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Deadline closing on Jaguars


Thirty-seven days remain between now and March 2, the day the Jaguars must be under the 2001 salary cap. Currently $37 million over the 2001 cap, the Jaguars must trim from their books a million dollars a day from now until March 2.

The formula is simple: re-structure contracts. It's the only way the Jaguars can make it under the deadline; the only way to avoid having the league step in and penalize the Jaguars for not being in cap compliance.

What may not be simple is convincing their players to re-structure their contracts in ways that'll benefit the team, which is what must happen for the Jaguars to repair their salary cap. There is no other way of achieving cap compliance.

The players hold the March 2 deadline in their hands. If they say no to re-structuring, March 2 is almost certain to become a day of reckoning. If the players comply, the immediate bullet will have been dodged, though the situation will present itself again next winter.

Of course, trading Mark Brunell is a move that would save the Jaguars $7 million on the 2001 salary cap, but trading is not permitted until March 2, which means that for the Jaguars to be able to trade Brunell, they must first carry him for at least a day on their salary cap.

The same applies to several players. Consider the circumstances involving Kevin Hardy. If Hardy is unwilling to re-structure his contract prior to March 2, the Jaguars will have to carry his $2.3 million bonus amortization and his $2.2 million salary on their 2001 cap. They could trade him and get his $2.2 million salary off their cap, but, like Brunell, the Jaguars would have to include Hardy on their cap for a day before they could trade him.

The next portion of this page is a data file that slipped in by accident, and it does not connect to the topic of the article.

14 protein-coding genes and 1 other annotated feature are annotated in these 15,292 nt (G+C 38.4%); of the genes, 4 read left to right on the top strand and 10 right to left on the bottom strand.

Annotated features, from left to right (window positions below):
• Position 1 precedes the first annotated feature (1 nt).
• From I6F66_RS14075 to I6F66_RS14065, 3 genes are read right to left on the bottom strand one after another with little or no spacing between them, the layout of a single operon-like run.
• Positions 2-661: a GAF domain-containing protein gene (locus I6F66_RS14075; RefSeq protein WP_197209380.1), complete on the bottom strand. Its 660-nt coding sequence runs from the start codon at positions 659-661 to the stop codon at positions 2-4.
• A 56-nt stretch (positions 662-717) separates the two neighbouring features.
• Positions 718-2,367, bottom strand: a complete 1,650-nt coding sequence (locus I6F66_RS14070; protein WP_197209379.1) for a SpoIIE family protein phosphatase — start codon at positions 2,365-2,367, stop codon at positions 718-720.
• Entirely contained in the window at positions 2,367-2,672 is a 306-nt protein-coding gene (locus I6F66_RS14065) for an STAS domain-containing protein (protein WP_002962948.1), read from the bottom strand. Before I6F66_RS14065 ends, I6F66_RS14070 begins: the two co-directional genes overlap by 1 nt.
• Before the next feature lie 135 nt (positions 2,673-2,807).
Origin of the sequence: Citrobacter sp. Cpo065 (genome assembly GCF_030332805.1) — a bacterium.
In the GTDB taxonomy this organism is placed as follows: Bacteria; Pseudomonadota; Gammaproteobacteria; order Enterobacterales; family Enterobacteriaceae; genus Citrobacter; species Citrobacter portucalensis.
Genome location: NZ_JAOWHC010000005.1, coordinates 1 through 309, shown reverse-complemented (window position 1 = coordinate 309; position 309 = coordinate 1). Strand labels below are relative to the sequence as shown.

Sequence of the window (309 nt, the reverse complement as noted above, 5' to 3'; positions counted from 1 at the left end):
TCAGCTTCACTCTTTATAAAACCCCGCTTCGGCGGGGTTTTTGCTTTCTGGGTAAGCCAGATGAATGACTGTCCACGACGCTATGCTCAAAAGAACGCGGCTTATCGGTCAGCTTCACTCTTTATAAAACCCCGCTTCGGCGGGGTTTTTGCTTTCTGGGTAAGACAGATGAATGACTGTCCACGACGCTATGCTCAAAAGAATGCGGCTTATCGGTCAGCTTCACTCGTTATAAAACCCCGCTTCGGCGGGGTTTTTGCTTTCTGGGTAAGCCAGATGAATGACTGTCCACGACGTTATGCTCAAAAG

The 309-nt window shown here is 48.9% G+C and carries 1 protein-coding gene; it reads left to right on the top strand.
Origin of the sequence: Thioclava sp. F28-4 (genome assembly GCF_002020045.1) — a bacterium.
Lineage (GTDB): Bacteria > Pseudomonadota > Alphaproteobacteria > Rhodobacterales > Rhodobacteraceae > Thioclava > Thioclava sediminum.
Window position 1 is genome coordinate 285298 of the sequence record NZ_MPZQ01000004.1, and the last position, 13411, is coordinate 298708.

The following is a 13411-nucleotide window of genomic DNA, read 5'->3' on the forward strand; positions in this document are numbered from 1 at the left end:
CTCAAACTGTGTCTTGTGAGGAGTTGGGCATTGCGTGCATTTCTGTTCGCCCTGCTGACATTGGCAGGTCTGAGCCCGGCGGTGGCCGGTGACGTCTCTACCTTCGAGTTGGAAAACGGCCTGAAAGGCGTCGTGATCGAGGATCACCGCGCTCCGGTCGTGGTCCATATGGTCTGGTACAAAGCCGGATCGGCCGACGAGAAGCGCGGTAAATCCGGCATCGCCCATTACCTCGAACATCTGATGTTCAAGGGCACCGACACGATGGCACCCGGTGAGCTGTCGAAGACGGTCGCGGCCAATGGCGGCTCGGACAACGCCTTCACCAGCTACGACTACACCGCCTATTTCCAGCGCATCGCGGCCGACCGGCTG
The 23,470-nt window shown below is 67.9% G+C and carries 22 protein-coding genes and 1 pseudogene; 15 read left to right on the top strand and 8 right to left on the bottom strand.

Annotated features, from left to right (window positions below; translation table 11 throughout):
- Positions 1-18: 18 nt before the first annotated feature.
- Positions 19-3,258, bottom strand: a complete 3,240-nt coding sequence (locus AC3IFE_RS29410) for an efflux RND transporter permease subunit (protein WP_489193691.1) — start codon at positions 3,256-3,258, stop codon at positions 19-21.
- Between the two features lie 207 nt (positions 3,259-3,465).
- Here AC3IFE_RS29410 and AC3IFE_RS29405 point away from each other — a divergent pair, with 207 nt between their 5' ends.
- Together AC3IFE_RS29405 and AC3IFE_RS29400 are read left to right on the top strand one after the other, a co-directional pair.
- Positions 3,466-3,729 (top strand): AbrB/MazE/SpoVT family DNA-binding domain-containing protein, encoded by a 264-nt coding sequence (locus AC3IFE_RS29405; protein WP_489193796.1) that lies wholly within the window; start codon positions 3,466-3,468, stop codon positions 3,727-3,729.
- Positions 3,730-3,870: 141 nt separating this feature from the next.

Brunell and Hardy are players the Jaguars want to keep on their roster, but if they can't sign Brunell and Hardy to new deals, the Jaguars certainly want to retain their rights so they might recoup value in trades. The Jaguars could cut Brunell and Hardy now and clear $9.2 million from their 2001 salary cap, but Brunell and Hardy are worth too much to give away.

That's the dilemma the Jaguars face. To maintain trade value for some of their star players, they must first fit them under the 2001 $67.4 million salary cap by March 2. And the $1.05 million 2000 incentive money that will be paid to Fred Taylor in February must be included on the 2001 cap as money likely to be earned, swelling the $37 million figure to $38.05 million over the cap.

Contract re-structuring efforts have begun on several fronts, but needing to cut $37 million in 37 days, the old contracts must begin falling like dominoes for the Jaguars to avoid losing draft choices in the form of league punishment, or the rights to players who would seem to have major trade value.

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